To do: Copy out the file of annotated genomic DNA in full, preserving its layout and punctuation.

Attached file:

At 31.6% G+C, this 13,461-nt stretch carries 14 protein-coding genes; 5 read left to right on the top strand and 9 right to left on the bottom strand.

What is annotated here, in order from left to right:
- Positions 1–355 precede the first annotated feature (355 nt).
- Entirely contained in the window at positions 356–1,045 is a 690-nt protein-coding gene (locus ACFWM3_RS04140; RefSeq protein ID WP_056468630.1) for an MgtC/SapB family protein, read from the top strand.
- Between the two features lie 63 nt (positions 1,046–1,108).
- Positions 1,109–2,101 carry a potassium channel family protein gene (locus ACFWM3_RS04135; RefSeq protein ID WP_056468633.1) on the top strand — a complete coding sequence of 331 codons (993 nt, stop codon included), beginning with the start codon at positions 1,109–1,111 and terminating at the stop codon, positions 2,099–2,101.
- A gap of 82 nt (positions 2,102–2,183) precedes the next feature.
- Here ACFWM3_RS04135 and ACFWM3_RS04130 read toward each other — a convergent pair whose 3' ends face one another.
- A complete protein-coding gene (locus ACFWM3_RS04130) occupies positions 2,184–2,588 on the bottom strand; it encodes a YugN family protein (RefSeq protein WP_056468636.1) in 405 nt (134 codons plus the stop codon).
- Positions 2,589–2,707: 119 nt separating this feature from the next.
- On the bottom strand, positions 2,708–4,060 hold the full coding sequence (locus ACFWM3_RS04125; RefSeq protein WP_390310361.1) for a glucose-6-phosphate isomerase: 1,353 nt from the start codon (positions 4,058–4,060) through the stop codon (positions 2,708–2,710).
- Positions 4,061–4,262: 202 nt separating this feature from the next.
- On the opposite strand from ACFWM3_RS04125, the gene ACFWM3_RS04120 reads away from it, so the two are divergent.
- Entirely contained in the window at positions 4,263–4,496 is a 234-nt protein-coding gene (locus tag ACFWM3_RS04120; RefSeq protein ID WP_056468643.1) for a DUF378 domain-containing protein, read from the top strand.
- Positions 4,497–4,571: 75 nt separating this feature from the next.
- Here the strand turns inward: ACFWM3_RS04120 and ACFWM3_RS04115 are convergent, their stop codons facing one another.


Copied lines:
At 31.6% G+C, this 13,461-nt stretch carries 14 protein-coding genes; 5 read left to right on the top strand and 9 right to left on the bottom strand.

What is annotated here, in order from left to right:
- Positions 1–355 precede the first annotated feature (355 nt).
- Entirely contained in the window at positions 356–1,045 is a 690-nt protein-coding gene (locus ACFWM3_RS04140; RefSeq protein ID WP_056468630.1) for an MgtC/SapB family protein, read from the top strand.
- Between the two features lie 63 nt (positions 1,046–1,108).
- Positions 1,109–2,101 carry a potassium channel family protein gene (locus ACFWM3_RS04135; RefSeq protein ID WP_056468633.1) on the top strand — a complete coding sequence of 331 codons (993 nt, stop codon included), beginning with the start codon at positions 1,109–1,111 and terminating at the stop codon, positions 2,099–2,101.
- A gap of 82 nt (positions 2,102–2,183) precedes the next feature.
- Here ACFWM3_RS04135 and ACFWM3_RS04130 read toward each other — a convergent pair whose 3' ends face one another.
- A complete protein-coding gene (locus ACFWM3_RS04130) occupies positions 2,184–2,588 on the bottom strand; it encodes a YugN family protein (RefSeq protein WP_056468636.1) in 405 nt (134 codons plus the stop codon).
- Positions 2,589–2,707: 119 nt separating this feature from the next.
- On the bottom strand, positions 2,708–4,060 hold the full coding sequence (locus ACFWM3_RS04125; RefSeq protein WP_390310361.1) for a glucose-6-phosphate isomerase: 1,353 nt from the start codon (positions 4,058–4,060) through the stop codon (positions 2,708–2,710).
- Positions 4,061–4,262: 202 nt separating this feature from the next.
- On the opposite strand from ACFWM3_RS04125, the gene ACFWM3_RS04120 reads away from it, so the two are divergent.
- Entirely contained in the window at positions 4,263–4,496 is a 234-nt protein-coding gene (locus tag ACFWM3_RS04120; RefSeq protein ID WP_056468643.1) for a DUF378 domain-containing protein, read from the top strand.
- Positions 4,497–4,571: 75 nt separating this feature from the next.
- Here the strand turns inward: ACFWM3_RS04120 and ACFWM3_RS04115 are convergent, their stop codons facing one another.